The Story

I just figured out why people call me controversial, when I hold the same opinions as pretty much everyone else who works in international development. (I’ve written about this before; I am just the one who writes this all down.)

It’s because my views don’t match the media narrative about development – the metastory. And unless you’re done an unusually pragmatic course on international development, or actually worked in this field, the only story you have about international development is that one you learn from the media.

Nick Kristof is the most prominent example of the typical media narrative: whites in shining armor, helpless poor people in need of our charity, simple programs with immediate, long-term impact. Basically, international development is easy if you just care enough and are ready to spend some money. Good solutions are right around the corner!

Nobody who actually works in this field believes the metastory any more. But the media keep looking for that story, because it’s the one that the reporters all know. A few journalists – Glenna Gordon, Jina Moore, and Stephanie Strom come to mind – have been writing about development long enough that they know they field, too. They write different stories.

But the others, the ones working international affairs or disasters or whatever – they come looking for the same old story and they find it. (Penelope Trunk has a good take on this phenomenon.) I do a lot more media than ever gets published; no one ever wants my quotes because they don’t match the metastory.

Three of the topics no one wants my opinion on:

1.       Innovation – to use a deeply American sports metaphor, focusing exclusively on innovation is like throwing a Hail Mary pass when we ought to just use our running game. [1] Spend too much time chasing innovation, and you run the risk of failing to support the boring programs that are proven to work.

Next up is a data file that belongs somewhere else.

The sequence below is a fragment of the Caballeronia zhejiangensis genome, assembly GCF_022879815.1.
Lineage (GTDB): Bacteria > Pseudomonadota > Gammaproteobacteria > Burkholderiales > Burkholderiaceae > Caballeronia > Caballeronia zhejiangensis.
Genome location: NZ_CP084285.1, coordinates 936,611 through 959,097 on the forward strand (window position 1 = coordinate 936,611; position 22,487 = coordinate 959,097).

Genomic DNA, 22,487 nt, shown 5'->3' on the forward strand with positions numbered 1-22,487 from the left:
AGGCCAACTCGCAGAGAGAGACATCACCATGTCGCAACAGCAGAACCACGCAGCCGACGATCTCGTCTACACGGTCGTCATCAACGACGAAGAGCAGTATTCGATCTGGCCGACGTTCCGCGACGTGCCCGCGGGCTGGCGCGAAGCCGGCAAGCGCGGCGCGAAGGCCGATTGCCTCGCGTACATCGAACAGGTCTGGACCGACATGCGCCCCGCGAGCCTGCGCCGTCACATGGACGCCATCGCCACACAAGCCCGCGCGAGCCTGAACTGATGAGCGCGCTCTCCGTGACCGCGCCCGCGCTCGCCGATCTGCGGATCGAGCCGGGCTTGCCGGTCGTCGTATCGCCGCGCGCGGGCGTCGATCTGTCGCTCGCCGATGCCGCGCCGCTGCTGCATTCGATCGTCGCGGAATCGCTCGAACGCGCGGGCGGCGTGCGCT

2.       Crowdsourcing – I think it’s just one more way of collecting data. And the problem with data has never been getting enough of it – the problem has always been getting the right data and then knowing how to use it. A new data collection method doesn’t solve the problem of what to do with it once collected.

3.       The future of international development – It’s not mobile technology, social entrepreneurship, or heat stable vaccines. It’s partnership, where donors and recipients recognize that both gain from the process. It will mean businesses getting involved in development because they’ll benefit from it, and the slow erosion of exploitative fundraising efforts because the communities who benefit will help to design the campaigns. This isn’t going to happen overnight, but it is what the future will look like.

Those aren’t exactly radical, contrarian opinions. Everyone I work with would agree with me, as would almost every development professional I know. But they’re not the story.

[1] Random aside: I grew up watching American football with my dad. We lived in Syracuse but cheered for the Dallas Cowboys because it was the 80s, he was an immigrant, and the Cowboys were America’s team. By the time my brother hit elementary school, we discovered Central New Yorkers supported the Buffalo Bills and switched allegiances.


photo credit: wili_hybrid

Jargon and Its Discontents

I need advice.

A friend of mine is going to be doing some training for journalists on aid and relief work. She asked me what jargon I think journalists need to know, what aid clichés I hate seeing, and any pet peeves in general on reporting about aid work. I had some answers for her, but I thought I could probably collect a lot more by asking the readers of this blog.

So, let’s hear it: What are the words journalists need to know? What are the words to avoid? And how can journalists find the real stories in the aid world?

Here’s my list, to help start the conversation:

1)      Not paying attention to the money. An aid group’s freedom to act is heavily dependent on their donor funding. It’s easy to blame an aid agency for not doing X, but if they’re funded by OFDA to do Y, then X isn’t an option for them.

2)      Lumping all aid groups together, as though they have the same motivation, skill set, and competency.

3)      Getting hung up on either a savior narrative that focuses on one person as a hero, or a villain narrative, that decides all aid is a failure and picks a single agent as scapegoat.

4)      Declaring aid a success or failure without looking at similar aid efforts in other years or locations for context. Not having an actual idea of what success would consist of, yet still declaring failure.

5)      Spending the whole article giving visual descriptions and leaving out actual content.

6)      Taking donor press releases as gospel. Or, alternately, ignoring them.

(photo credit: jovike)